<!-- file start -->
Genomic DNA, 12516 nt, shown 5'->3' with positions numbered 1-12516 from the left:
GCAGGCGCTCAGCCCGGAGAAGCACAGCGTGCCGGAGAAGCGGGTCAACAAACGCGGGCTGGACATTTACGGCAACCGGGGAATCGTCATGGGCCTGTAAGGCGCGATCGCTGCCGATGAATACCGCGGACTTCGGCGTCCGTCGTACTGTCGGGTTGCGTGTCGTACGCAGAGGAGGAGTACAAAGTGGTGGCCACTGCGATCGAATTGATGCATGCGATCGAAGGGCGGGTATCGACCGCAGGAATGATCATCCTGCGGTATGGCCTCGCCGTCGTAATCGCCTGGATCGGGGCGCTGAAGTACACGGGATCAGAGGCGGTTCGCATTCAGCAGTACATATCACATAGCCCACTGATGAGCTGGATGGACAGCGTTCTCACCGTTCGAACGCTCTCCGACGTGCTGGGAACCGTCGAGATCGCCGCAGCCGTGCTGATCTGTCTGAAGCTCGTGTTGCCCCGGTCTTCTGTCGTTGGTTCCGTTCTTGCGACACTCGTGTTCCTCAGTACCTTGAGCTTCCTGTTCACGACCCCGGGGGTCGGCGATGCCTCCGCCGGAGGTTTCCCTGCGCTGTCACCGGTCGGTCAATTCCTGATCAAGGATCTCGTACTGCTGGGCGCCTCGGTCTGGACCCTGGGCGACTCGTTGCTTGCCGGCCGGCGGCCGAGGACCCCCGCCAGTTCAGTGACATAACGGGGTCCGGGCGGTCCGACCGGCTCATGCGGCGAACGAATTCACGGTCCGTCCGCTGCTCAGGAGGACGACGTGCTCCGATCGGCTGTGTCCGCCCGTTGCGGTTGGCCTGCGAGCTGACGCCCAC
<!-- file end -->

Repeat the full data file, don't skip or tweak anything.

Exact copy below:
Genomic DNA, 12516 nt, shown 5'->3' with positions numbered 1-12516 from the left:
GCAGGCGCTCAGCCCGGAGAAGCACAGCGTGCCGGAGAAGCGGGTCAACAAACGCGGGCTGGACATTTACGGCAACCGGGGAATCGTCATGGGCCTGTAAGGCGCGATCGCTGCCGATGAATACCGCGGACTTCGGCGTCCGTCGTACTGTCGGGTTGCGTGTCGTACGCAGAGGAGGAGTACAAAGTGGTGGCCACTGCGATCGAATTGATGCATGCGATCGAAGGGCGGGTATCGACCGCAGGAATGATCATCCTGCGGTATGGCCTCGCCGTCGTAATCGCCTGGATCGGGGCGCTGAAGTACACGGGATCAGAGGCGGTTCGCATTCAGCAGTACATATCACATAGCCCACTGATGAGCTGGATGGACAGCGTTCTCACCGTTCGAACGCTCTCCGACGTGCTGGGAACCGTCGAGATCGCCGCAGCCGTGCTGATCTGTCTGAAGCTCGTGTTGCCCCGGTCTTCTGTCGTTGGTTCCGTTCTTGCGACACTCGTGTTCCTCAGTACCTTGAGCTTCCTGTTCACGACCCCGGGGGTCGGCGATGCCTCCGCCGGAGGTTTCCCTGCGCTGTCACCGGTCGGTCAATTCCTGATCAAGGATCTCGTACTGCTGGGCGCCTCGGTCTGGACCCTGGGCGACTCGTTGCTTGCCGGCCGGCGGCCGAGGACCCCCGCCAGTTCAGTGACATAACGGGGTCCGGGCGGTCCGACCGGCTCATGCGGCGAACGAATTCACGGTCCGTCCGCTGCTCAGGAGGACGACGTGCTCCGATCGGCTGTGTCCGCCCGTTGCGGTTGGCCTGCGAGCTGACGCCCAC